What Does John Mean by “in the Spirit” in Revelation?

by Eli Lyzorkin-Eyzenberg

What does John the Apostle mean when he penned these words?

Revelation 1:9 I, John, your brother and the one who shares with you in the persecution, kingdom, and endurance that are in Jesus, was on the island called Patmos because of the word of God and the testimony about Jesus.

Once God Almighty spoke his very brief words, John identified himself as the next speaker. In a similar way to Rev. 22:6-15, the speaker switches between the Almighty God and Jesus as we see in the following verse (Rev. 22:16).

Here John also identifies the historic circumstances during which he saw the vision and authored the letter in obedience to the Lord’s command. While we would have liked to know the exact year John wrote the Revelation, he thought it sufficient to only write of his exile.

His exile was on the island of Patmos, where the Roman government was known to send political prisoners. Scholars hypothesize that the time that John was on Patmos fits best to either approximately 95 CE during the reign of Emperor Domitian or to 68-69 CE during the reign of Emperor Nero, when persecutions of the Christ-followers were frequent and intense.

1:10a I was in the Spirit on the Lord’s Day…

There are three interpretive options here.

First, the Lord’s Day could be the Sabbath. It would make sense to speak of God’s day, the Sabbath (Shabbat), in this way. What works against this interpretation is that we never see this term used to signify the Sabbath. In addition, if indeed the day of the week was the Sabbath as opposed to other days, it is not clear why this would be important.

Second, this option is the traditional option, identifying the Lord’s Day as the day of his Resurrection – the first day of the Israelite week – Sunday. This theory suffers similar problems.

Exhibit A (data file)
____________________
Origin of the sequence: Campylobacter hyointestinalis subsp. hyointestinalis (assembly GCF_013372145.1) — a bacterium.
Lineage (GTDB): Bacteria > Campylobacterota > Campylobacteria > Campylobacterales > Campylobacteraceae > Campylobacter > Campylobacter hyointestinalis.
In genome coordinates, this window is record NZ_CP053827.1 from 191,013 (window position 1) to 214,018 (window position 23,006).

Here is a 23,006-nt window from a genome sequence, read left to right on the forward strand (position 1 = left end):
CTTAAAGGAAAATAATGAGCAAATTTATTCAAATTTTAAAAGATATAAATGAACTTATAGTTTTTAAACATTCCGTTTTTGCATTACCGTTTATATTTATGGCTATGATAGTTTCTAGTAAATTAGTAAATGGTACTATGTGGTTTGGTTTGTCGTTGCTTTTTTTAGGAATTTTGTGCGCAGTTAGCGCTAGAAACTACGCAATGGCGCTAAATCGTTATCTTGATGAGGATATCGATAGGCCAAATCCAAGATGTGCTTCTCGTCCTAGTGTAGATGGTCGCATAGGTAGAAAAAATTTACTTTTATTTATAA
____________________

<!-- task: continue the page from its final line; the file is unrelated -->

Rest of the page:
Never is the first of the week referred to as the Lord’s Day prior to this alleged instance. If this is in fact the case (that this does refer to the first day of the Israelite week) it is not at all clear why John felt compelled to tell his readers/hearers about it.

Third, in our view, this option is far more likely. The day of the Lord is the End Times day of reckoning and judgment that the Hebrew Prophets often spoke about. The phrase “the Day of the Lord/Lord’s Day” is used many times in the Hebrew Bible (Is. 2:1213:6-9Ezek. 13:530:3Joel 1:152:1-313:14Amos 5:18-20Obadiah 15Zephaniah 1:7-14Zechariah 14:1Malachi 4:5). As we read in Malachi 4:5-6: “Look, I will send you Elijah the prophet before the great and terrible day of the Lord arrives. He will encourage fathers and their children to return to me, so that I will not come and strike the earth with judgment.”

Thus, John’s reference notifies the reader that while he is writing from a particular historic location during a particular time in history, the perspective he seeks to communicate to his hearers is rooted in the eschatological reality of the future Day of the Lord. Just as in the case of the Hebrew prophets of the Bible, John was able to speak to the present from the dual perspective of the past (the covenant) and the future (the consummation of the covenant and restoration of all things).

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